But technology has always had a labor displacing property. When’s the last time you spoke with a telephone switch board operator? Yet Luddites will profess that this time is different. And in some respects their fears are valid. Automation, robotics, and artificial intelligence are forging new paths in areas where technology has long under-performed humanity: speech recognition, cognition, vision, and mixed initiative interactions among others. Put simply, these technologies are entering areas once previously thought to be outside the realm of possibility (excl. sci-fi geeks). The end result is that the bulk of our current work activities may become redundant as these technologies further advance. McKinsey Global Institute recently found that about half of all work activities globally have the potential to be automated using current technologies. The Institute is quick to indicate that the realized impact will likely be lower given social, economic, and technical constraints. Over time these constraints will vanish as business and social norms restructure – allowing for more pervasive adoption.

While I fall on the technological optimist side of things (i.e. new types of jobs will be created by new technology), my concern is 1) the lag between job destruction and new job creation and 2) whether workers displaced by automation will be competitive for the new jobs created by automation. As the World Economic Forum points out, this is an immense opportunity for worker retraining and reskilling. What they don’t highlight, however, is that worker retraining and reskilling has not historically been an extremely effective tool for addressing factory closure or mass layoffs. In some respects the Forum alludes to this in the report “As the types of skills needed in the labour market change rapidly, individual workers will have to engage in life-long learning if they are to remain not just employable but are to achieve fulfilling and rewarding careers that allow them to maximize their employment opportunities.” Easier said than done.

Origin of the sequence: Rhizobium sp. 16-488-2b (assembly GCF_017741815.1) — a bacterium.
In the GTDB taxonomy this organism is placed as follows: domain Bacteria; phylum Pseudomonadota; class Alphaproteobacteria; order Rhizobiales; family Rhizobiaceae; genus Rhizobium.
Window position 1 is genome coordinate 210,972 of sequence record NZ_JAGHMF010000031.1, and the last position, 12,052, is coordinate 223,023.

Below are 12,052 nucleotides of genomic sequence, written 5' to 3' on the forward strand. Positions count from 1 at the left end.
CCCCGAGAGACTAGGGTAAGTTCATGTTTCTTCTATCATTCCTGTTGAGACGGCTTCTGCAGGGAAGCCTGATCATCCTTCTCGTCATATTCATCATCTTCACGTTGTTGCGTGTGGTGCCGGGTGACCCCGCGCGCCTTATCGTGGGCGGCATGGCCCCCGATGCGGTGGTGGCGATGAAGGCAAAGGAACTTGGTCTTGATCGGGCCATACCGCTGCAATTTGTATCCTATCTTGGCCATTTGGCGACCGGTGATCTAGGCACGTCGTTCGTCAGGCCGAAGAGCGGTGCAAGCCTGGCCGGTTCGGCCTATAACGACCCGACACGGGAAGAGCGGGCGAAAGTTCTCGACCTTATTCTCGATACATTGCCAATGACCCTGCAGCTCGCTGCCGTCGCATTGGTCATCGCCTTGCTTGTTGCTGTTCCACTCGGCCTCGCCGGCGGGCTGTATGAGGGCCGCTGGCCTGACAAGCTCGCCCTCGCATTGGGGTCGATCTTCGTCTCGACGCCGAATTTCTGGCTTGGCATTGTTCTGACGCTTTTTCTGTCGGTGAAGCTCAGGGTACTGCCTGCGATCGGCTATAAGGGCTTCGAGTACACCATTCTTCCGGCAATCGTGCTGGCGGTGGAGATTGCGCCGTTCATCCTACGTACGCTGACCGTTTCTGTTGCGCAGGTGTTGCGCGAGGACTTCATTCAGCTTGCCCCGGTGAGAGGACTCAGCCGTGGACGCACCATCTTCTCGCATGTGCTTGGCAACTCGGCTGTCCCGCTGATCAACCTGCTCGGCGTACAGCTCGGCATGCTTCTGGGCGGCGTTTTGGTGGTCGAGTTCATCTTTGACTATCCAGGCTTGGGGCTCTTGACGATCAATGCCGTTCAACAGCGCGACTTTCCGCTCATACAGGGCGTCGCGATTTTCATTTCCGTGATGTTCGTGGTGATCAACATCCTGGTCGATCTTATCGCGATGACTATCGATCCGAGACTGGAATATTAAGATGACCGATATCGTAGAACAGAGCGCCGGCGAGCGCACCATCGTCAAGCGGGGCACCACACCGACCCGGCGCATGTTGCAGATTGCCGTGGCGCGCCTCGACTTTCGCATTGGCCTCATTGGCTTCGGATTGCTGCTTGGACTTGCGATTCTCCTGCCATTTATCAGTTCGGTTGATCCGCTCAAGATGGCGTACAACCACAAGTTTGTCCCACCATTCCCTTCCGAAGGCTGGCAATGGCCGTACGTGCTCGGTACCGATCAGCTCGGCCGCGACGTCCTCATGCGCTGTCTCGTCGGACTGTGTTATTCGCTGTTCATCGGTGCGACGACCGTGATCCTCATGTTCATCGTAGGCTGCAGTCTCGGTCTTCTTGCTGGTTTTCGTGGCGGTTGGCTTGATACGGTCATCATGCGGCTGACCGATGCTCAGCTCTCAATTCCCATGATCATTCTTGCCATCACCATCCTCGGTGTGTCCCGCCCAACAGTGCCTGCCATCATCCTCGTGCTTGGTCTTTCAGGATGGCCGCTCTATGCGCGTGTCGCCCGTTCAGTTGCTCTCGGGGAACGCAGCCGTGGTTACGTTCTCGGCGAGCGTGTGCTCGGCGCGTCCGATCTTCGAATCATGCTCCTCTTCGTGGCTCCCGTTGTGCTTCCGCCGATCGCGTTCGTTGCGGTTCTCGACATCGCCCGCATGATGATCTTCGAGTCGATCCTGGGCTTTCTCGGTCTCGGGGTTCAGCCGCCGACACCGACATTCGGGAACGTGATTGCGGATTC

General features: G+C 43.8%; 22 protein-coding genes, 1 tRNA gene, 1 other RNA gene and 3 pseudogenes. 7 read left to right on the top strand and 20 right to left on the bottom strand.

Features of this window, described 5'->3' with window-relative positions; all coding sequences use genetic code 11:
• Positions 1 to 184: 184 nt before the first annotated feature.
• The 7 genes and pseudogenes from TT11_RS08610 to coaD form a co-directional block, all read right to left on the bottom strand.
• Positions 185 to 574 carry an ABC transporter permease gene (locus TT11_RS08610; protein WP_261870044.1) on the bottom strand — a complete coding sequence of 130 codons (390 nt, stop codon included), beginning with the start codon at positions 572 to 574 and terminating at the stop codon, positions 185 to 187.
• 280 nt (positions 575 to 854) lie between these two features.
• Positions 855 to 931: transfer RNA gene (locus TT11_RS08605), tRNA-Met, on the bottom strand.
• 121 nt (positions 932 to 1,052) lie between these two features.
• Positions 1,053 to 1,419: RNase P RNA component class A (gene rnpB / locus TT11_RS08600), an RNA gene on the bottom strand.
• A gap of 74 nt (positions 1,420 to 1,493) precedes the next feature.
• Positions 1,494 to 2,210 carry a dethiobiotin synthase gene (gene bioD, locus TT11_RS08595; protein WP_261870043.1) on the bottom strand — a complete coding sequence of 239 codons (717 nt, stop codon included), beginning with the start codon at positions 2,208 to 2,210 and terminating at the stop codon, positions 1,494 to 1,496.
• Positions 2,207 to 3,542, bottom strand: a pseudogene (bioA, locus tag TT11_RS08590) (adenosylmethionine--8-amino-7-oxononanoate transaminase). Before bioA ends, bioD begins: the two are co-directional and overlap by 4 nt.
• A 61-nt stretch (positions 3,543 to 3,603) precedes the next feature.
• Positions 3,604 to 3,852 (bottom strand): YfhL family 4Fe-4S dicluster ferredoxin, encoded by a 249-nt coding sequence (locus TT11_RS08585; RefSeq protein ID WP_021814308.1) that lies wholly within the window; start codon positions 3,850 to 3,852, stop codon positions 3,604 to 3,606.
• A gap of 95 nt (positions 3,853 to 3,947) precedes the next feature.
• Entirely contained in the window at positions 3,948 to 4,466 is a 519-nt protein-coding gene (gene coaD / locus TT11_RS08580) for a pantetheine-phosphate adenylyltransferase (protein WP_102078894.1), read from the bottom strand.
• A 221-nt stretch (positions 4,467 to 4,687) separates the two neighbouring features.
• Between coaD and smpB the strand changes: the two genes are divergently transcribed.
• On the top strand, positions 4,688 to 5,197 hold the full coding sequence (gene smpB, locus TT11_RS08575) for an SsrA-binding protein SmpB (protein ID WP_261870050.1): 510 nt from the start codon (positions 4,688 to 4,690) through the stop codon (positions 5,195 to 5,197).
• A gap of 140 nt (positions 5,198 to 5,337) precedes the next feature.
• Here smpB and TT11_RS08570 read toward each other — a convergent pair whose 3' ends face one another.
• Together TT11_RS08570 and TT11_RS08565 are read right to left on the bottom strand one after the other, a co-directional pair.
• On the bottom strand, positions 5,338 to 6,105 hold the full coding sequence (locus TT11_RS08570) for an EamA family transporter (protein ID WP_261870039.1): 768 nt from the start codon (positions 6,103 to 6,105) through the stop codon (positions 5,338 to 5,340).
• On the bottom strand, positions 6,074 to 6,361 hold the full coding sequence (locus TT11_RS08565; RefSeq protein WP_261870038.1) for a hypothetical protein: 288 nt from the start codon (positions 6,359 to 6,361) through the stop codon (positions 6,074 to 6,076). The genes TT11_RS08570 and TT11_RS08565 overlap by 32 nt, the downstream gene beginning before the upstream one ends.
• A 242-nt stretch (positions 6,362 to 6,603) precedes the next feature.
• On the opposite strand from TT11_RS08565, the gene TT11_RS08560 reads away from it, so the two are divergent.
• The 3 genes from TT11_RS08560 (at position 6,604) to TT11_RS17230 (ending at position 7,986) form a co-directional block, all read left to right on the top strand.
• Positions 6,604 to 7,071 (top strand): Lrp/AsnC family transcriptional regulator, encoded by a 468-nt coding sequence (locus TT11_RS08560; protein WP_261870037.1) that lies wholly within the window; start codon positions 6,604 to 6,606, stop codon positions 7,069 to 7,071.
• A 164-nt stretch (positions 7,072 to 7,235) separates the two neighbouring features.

If the change is truly rapid, traditional education pathways (four-year degree or two-year certificate programs) are insufficient mechanisms to insulate workers from displacement without large reductions in life-long earning potential. Online education is a likely pathway to life-long learning since it has the potential to engage workers across a variety of mediums while workers remains employed. However, online education is not without its pitfalls.